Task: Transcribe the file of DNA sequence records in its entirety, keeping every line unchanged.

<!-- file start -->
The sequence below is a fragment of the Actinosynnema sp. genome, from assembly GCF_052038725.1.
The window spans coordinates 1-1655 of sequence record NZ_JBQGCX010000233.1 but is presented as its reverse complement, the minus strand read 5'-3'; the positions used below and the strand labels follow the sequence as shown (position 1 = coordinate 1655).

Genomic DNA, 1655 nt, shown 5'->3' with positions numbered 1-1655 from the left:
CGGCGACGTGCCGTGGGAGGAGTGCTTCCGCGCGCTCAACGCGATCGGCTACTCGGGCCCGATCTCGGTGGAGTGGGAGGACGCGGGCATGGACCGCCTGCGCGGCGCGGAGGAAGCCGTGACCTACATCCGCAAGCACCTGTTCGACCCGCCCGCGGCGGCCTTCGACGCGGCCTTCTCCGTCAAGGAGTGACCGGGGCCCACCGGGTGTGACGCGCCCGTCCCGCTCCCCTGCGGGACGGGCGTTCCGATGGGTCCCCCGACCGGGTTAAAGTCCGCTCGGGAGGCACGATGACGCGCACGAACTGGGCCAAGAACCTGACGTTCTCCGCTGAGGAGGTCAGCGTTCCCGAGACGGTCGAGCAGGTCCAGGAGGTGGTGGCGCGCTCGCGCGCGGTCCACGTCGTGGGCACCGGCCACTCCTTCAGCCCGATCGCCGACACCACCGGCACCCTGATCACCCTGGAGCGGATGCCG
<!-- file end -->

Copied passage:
The sequence below is a fragment of the Actinosynnema sp. genome, from assembly GCF_052038725.1.
The window spans coordinates 1-1655 of sequence record NZ_JBQGCX010000233.1 but is presented as its reverse complement, the minus strand read 5'-3'; the positions used below and the strand labels follow the sequence as shown (position 1 = coordinate 1655).

Genomic DNA, 1655 nt, shown 5'->3' with positions numbered 1-1655 from the left:
CGGCGACGTGCCGTGGGAGGAGTGCTTCCGCGCGCTCAACGCGATCGGCTACTCGGGCCCGATCTCGGTGGAGTGGGAGGACGCGGGCATGGACCGCCTGCGCGGCGCGGAGGAAGCCGTGACCTACATCCGCAAGCACCTGTTCGACCCGCCCGCGGCGGCCTTCGACGCGGCCTTCTCCGTCAAGGAGTGACCGGGGCCCACCGGGTGTGACGCGCCCGTCCCGCTCCCCTGCGGGACGGGCGTTCCGATGGGTCCCCCGACCGGGTTAAAGTCCGCTCGGGAGGCACGATGACGCGCACGAACTGGGCCAAGAACCTGACGTTCTCCGCTGAGGAGGTCAGCGTTCCCGAGACGGTCGAGCAGGTCCAGGAGGTGGTGGCGCGCTCGCGCGCGGTCCACGTCGTGGGCACCGGCCACTCCTTCAGCCCGATCGCCGACACCACCGGCACCCTGATCACCCTGGAGCGGATGCCG